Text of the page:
What’s going on at and with the IRS? Thought we would share the following items that run across our desk with you.
- Brain drain is a big problem at the IRS as experienced tax examiners and managers continue to retire or go into the private sector and the agency has dwindling resources making it difficult to replace them. Over 30% of the IRS’s workforce is at retirement age. The IRS audit staff has fallen by over 2,500 revenue agents over the last 10 years and there are over 1,100 fewer special agents working on criminal cases than 20 years ago.
- With budget cutbacks and dwindling employee headcount, audit rates continue to decline. Last year, the individual exam rate fell to 0.7%. The bulk of these audits were correspondence exams done by mail and focus on only a few issues. The drop in coverage applied to all income classes. In addition, audits of businesses, both large and small, have also declined.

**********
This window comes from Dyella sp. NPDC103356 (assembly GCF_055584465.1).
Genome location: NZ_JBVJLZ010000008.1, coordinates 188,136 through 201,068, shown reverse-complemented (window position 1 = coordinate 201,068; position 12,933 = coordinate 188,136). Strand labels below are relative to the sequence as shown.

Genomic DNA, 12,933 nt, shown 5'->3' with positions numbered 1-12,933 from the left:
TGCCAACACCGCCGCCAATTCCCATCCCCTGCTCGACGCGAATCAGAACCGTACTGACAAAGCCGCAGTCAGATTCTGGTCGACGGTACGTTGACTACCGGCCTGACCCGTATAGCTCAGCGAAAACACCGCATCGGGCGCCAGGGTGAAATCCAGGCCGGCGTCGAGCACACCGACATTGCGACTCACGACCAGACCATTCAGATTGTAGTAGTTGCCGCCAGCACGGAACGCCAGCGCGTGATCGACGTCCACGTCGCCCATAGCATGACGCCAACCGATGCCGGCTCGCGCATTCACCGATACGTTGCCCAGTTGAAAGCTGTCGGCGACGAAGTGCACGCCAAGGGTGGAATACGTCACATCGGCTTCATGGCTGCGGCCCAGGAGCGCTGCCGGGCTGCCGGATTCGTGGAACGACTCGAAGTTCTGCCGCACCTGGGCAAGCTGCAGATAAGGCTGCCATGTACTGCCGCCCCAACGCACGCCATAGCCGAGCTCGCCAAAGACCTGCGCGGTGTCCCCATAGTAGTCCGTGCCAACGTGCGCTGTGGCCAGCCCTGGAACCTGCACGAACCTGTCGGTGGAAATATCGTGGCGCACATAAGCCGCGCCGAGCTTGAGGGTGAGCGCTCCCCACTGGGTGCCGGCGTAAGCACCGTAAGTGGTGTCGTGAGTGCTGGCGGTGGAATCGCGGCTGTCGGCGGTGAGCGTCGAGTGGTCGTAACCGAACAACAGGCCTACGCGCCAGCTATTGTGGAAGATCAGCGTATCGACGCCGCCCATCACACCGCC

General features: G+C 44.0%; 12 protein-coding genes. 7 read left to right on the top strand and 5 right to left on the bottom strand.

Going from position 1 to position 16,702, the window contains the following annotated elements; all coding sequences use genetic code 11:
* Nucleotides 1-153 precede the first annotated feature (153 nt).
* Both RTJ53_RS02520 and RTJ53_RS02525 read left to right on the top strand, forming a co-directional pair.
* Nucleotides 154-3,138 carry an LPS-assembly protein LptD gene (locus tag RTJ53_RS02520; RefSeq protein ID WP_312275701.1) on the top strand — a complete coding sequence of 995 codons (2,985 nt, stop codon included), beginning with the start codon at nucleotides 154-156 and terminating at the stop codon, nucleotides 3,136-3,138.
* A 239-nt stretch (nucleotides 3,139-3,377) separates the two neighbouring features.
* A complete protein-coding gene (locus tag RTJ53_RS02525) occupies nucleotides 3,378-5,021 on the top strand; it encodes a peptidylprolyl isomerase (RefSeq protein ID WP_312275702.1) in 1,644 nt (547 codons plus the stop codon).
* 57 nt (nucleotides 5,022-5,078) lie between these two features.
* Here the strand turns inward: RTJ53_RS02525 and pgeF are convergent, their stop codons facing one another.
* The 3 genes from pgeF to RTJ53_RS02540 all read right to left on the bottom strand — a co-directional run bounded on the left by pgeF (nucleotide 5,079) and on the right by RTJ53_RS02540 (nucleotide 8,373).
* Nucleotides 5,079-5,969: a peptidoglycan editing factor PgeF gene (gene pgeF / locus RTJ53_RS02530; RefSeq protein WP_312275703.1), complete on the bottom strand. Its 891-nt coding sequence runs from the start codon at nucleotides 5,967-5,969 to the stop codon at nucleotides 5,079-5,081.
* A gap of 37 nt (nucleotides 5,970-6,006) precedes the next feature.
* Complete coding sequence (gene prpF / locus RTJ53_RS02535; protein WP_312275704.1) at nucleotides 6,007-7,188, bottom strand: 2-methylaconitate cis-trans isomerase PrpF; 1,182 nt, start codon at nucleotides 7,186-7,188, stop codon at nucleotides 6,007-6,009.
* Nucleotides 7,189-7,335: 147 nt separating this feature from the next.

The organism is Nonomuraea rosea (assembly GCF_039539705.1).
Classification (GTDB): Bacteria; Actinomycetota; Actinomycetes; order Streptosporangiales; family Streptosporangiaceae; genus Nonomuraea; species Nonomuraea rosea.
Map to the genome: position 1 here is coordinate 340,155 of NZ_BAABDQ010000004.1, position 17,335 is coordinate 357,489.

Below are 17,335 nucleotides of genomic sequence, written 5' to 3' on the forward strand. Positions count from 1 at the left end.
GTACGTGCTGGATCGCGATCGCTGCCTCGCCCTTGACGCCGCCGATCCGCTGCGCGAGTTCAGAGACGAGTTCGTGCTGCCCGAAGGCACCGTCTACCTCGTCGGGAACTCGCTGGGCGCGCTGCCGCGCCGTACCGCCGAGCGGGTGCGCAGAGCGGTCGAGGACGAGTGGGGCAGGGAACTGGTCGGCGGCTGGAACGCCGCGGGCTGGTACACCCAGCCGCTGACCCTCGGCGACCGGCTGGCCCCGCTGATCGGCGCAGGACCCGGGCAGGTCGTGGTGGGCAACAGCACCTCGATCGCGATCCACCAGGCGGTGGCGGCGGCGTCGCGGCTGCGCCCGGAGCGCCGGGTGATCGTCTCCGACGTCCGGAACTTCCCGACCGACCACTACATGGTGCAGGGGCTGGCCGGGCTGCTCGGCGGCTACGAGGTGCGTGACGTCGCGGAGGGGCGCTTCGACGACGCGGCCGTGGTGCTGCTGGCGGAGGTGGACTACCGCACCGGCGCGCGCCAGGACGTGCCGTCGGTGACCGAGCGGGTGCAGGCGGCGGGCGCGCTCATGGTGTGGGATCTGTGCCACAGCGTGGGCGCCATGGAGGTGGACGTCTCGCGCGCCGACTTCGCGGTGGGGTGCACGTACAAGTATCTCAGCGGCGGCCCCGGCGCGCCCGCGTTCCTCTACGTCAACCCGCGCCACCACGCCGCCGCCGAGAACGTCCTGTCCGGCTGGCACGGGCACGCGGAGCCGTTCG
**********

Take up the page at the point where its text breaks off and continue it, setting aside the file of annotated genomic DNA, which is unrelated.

- Wonder how you get selected for an IRS audit? Two common reasons include making a lot of money and reporting large losses or no adjusted gross income. People with incomes of $200,000 or more had an examination rate of 1.7% last year compared with 0.65% for those with lower incomes. When income exceeds $1 million, the examination rate is almost 6%. If you report large losses or file Schedule C’s reporting losses from ventures that look like hobbies or from real estate activities, the examination rate was 3.25% last year.